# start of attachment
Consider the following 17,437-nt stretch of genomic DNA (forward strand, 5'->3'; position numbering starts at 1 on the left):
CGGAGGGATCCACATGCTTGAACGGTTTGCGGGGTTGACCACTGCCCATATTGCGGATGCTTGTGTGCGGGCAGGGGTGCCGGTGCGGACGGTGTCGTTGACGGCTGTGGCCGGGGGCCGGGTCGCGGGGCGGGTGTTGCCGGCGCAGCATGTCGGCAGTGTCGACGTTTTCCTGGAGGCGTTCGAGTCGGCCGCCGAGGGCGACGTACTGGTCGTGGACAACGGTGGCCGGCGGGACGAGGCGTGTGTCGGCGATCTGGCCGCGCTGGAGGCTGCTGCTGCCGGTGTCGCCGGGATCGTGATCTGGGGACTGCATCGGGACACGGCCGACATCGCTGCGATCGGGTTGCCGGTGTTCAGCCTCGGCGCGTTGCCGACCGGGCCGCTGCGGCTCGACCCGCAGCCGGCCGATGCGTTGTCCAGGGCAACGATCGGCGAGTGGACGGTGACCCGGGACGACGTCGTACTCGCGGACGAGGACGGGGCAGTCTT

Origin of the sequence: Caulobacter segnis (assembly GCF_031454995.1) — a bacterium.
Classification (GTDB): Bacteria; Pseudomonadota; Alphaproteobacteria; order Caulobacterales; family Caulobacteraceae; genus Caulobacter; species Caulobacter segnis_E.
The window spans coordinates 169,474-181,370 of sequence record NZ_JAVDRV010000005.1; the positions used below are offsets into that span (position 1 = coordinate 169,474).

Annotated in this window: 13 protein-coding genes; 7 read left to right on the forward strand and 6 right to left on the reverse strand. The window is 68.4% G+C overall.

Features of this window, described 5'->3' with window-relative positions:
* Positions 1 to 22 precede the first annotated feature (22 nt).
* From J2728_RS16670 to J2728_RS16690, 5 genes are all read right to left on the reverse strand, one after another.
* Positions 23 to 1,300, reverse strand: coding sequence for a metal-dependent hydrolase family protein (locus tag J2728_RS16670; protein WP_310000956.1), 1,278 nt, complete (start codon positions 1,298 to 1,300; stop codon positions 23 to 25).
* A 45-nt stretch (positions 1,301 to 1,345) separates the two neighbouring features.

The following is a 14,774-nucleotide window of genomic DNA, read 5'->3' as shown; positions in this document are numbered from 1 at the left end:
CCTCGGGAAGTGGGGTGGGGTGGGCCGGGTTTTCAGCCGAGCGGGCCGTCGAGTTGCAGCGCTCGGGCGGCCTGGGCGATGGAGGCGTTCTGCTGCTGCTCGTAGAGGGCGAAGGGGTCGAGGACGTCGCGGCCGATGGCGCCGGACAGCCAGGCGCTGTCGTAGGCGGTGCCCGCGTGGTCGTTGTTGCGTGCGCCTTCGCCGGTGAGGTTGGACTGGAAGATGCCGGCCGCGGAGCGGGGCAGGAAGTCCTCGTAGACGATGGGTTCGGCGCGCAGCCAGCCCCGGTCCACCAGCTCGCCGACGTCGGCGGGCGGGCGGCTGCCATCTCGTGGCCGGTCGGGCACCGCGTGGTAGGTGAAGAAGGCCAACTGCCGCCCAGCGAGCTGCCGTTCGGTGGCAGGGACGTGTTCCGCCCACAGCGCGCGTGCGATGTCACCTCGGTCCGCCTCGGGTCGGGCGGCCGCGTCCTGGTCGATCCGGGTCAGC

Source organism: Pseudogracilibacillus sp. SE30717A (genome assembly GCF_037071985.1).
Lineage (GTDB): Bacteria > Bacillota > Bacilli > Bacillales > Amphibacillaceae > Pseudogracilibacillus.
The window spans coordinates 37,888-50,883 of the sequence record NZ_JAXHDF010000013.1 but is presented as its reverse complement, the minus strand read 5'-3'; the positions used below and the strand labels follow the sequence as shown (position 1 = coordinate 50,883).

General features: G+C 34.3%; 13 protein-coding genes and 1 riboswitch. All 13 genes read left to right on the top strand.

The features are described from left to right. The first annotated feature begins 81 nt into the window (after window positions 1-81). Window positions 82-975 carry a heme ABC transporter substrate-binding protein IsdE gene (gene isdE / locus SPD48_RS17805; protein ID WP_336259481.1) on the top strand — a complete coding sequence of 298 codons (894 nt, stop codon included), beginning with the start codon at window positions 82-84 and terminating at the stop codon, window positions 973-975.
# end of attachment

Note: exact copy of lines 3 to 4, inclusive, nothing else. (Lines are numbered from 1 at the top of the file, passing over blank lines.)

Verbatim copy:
Origin of the sequence: Caulobacter segnis (assembly GCF_031454995.1) — a bacterium.
Classification (GTDB): Bacteria; Pseudomonadota; Alphaproteobacteria; order Caulobacterales; family Caulobacteraceae; genus Caulobacter; species Caulobacter segnis_E.